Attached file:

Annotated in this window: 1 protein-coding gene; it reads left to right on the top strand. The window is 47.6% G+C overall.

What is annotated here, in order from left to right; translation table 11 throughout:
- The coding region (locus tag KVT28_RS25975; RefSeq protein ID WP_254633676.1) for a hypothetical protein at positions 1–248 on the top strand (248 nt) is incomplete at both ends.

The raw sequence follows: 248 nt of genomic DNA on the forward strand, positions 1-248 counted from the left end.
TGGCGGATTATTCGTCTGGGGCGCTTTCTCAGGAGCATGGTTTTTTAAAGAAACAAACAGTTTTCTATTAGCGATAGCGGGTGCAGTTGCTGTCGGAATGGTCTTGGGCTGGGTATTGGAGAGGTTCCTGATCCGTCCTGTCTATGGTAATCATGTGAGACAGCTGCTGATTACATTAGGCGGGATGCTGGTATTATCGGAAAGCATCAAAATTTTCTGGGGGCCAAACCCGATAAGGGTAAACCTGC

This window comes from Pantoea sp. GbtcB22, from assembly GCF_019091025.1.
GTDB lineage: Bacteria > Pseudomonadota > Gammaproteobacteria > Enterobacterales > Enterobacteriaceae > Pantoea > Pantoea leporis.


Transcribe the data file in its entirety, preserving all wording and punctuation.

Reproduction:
Annotated in this window: 1 protein-coding gene; it reads left to right on the top strand. The window is 47.6% G+C overall.

What is annotated here, in order from left to right; translation table 11 throughout:
- The coding region (locus tag KVT28_RS25975; RefSeq protein ID WP_254633676.1) for a hypothetical protein at positions 1–248 on the top strand (248 nt) is incomplete at both ends.

The raw sequence follows: 248 nt of genomic DNA on the forward strand, positions 1-248 counted from the left end.
TGGCGGATTATTCGTCTGGGGCGCTTTCTCAGGAGCATGGTTTTTTAAAGAAACAAACAGTTTTCTATTAGCGATAGCGGGTGCAGTTGCTGTCGGAATGGTCTTGGGCTGGGTATTGGAGAGGTTCCTGATCCGTCCTGTCTATGGTAATCATGTGAGACAGCTGCTGATTACATTAGGCGGGATGCTGGTATTATCGGAAAGCATCAAAATTTTCTGGGGGCCAAACCCGATAAGGGTAAACCTGC

This window comes from Pantoea sp. GbtcB22, from assembly GCF_019091025.1.
GTDB lineage: Bacteria > Pseudomonadota > Gammaproteobacteria > Enterobacterales > Enterobacteriaceae > Pantoea > Pantoea leporis.